KB:

Java is a step forward from Smalltalk in some ways, such as built-in networking and interfaces. In other ways, when I program in Java I think I'm back 15 years ago. Imagine, putting source code in files! How quaint. Imagine, not having decent support for refactoring! How annoying. Imagine, a compiler that refuses to run my program if it isn't done! My programs are never done.

On the other hand, my favorite language has lost the big battle for developer mind share, so I have to learn how best to deal with the Java world if I want to talk to lots of developers.

NJ:

Any opinion about C++?

KB:

Sure. C++ is an excellent language when the shape of the hardware strongly affects the shape of the software. I worked on a debugger for a supercomputer, and the server side was written in C++. I wouldn't have wanted to try it in Smalltalk.

NJ:

You mentioned two books. Could you give me some details about titles, authors, and when they will be available?

KB:

The first book is called "Extreme Programming: Embracing Change" and it should be out in October. I wrote it myself as a manifesto. I expect readers to use it to decide whether XP is for them or not. But it isn't a tutorial. You can't read it and immediately begin working extreme.

There is a lot of material on the Web that helps with how-to kinds of questions. For example www.xprogramming.com and c2.com/cgi/wiki?ExtremeProgrammingRoadmap. I have talked to three or four projects that are trying to execute XP just from this material, but it suffers from the same problem that much of the Web suffers, it isn't terribly well organised.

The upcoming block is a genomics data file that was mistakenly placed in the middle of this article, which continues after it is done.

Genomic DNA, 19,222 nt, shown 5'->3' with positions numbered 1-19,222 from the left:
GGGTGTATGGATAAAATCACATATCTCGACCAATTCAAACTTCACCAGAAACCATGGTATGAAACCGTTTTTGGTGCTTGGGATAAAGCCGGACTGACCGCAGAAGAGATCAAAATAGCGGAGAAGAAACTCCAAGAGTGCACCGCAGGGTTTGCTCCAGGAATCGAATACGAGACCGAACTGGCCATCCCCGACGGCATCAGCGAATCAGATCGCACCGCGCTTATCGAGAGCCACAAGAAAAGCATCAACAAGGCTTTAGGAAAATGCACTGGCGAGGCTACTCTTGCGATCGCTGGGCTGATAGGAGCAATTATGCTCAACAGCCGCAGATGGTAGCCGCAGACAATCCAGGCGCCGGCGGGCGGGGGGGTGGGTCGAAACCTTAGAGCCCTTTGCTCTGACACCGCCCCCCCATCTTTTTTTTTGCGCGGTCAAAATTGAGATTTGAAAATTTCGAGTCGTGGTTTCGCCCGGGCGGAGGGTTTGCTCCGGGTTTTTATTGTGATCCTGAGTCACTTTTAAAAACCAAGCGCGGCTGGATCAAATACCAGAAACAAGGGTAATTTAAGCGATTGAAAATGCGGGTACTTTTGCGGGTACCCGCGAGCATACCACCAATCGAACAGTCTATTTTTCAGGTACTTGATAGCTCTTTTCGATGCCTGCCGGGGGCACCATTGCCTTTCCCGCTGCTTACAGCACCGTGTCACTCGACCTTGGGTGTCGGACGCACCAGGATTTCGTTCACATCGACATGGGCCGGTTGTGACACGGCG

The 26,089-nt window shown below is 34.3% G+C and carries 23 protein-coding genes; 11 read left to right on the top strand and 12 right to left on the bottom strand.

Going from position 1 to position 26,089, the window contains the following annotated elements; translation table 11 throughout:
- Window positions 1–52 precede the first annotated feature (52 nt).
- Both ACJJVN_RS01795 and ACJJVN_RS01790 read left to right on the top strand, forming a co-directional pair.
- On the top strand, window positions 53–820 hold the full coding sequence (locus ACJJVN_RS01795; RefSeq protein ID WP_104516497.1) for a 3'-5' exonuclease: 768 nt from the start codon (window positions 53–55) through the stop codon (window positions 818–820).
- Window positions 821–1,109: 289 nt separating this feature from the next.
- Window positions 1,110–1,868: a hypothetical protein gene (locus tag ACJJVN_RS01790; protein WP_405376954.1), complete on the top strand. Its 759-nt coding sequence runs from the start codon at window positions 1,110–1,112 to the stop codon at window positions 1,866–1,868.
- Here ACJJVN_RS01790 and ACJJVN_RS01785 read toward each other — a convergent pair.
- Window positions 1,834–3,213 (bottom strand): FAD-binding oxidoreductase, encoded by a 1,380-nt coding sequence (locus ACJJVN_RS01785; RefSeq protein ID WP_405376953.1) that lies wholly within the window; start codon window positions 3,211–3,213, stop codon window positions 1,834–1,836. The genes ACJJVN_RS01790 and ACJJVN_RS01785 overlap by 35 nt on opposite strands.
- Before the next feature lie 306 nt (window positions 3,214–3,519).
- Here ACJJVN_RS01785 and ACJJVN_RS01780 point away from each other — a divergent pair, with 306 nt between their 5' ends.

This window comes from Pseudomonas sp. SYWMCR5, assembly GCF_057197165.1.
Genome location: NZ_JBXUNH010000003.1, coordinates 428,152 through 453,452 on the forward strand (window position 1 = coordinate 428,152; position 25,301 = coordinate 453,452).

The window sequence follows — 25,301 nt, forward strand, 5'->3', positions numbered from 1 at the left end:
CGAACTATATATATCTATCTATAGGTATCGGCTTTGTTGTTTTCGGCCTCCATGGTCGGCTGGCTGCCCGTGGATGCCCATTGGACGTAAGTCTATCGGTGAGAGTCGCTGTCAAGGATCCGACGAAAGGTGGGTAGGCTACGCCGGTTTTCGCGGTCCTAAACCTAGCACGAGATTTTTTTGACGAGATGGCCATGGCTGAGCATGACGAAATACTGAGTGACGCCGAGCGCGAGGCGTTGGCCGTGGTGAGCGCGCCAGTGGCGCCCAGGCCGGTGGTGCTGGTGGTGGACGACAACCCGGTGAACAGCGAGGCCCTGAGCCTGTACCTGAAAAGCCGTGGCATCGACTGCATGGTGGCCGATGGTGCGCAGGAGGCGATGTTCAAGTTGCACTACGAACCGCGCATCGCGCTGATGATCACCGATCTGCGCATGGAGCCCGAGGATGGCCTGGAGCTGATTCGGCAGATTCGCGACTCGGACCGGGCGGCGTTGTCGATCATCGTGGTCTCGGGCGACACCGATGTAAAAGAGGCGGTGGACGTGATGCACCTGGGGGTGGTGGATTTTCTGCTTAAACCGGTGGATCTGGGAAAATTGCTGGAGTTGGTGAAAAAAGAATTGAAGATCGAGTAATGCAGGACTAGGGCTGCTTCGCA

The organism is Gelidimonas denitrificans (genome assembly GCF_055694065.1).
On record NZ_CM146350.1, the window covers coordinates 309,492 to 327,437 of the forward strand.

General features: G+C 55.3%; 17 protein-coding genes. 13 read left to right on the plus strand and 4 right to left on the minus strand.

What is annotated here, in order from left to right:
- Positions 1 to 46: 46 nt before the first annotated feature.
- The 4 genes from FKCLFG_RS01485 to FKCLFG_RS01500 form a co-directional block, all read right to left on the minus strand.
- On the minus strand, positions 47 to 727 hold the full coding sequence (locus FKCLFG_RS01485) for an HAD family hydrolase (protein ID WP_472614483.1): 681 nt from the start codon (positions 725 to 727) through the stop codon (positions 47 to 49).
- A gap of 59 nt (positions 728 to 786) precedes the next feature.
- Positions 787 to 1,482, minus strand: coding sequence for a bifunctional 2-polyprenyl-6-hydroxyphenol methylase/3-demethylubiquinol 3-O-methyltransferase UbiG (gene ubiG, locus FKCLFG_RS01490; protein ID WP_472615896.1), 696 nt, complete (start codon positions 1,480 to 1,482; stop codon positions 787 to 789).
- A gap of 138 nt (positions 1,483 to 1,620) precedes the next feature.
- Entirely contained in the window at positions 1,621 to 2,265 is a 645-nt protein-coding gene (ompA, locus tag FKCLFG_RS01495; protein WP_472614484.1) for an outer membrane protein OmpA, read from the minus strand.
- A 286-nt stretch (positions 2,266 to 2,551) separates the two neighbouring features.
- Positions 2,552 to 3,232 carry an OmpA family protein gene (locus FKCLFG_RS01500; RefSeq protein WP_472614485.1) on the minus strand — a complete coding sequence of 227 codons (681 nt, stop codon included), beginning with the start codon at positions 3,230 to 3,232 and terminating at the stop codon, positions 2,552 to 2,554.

So, the second book I mentioned above is written for someone who wants to execute XP. But it doesn't cover all the practices, only those related to planning and testing. It will be called something like "Extreme Programming: Playing to Win".

I know that it will be frustrating to publish in bits and pieces this way. People would like to have "The Big Book of XP". But it will take four or five years to write, and it will contain 700 pages. In fact, that's what we're writing, we're just publishing it a little at a time, so we have the chance to get feedback from readers about what is most important to cover.

NJ:

How would you start with XP in a company or a project? I saw a discussion regarding this at the wiki pages. And it seemed to be a common agreement that it is a good way to start with testing and pair programming. However, you also recommended to start with the planning game. So, how should people start with XP?

KB:

I came up with all sorts of complicated schemes. Don Wells, one of the original Chrysler payroll people who went on to rescue a project at Ford using XP, set me straight. If you want to do XP, but don't know where to start, figure out your worst problem- quality, predictability, communication, whatever. Then do what XP says to do- write tests, play the Planning Game, pair program. When that problem is solved, figure out your next most pressing problem and solve it the XP way. The beauty of this strategy is that it is always working on the problem with the biggest impact, so everyone has motivation to make it work. It is also incremental, so people don't have to try to learn too much at once. And it can be done very cheaply at first. Once you begin to show results, you can get resources for the more changes.

NJ:

Thank you for taking your time for this interview and good luck for the future.

Nicolai M. Josuttis

http://www.josuttis.de/

Nicolai M. Josuttis is an independent technical consultant and system architect who designs object-oriented software for the telecommunication, traffic, finance, and manufacturing industries. He is an active member of the C++ Standard Committee library working group and a partner at System Bauhaus, a German group of recognized object-oriented system development experts. Josuttis has written several books on object-oriented programming and C++, including the brand new "The C++ Standard Library - A Tutorial and Reference".

Overload Journal #35 - Jan 2000 + Project Management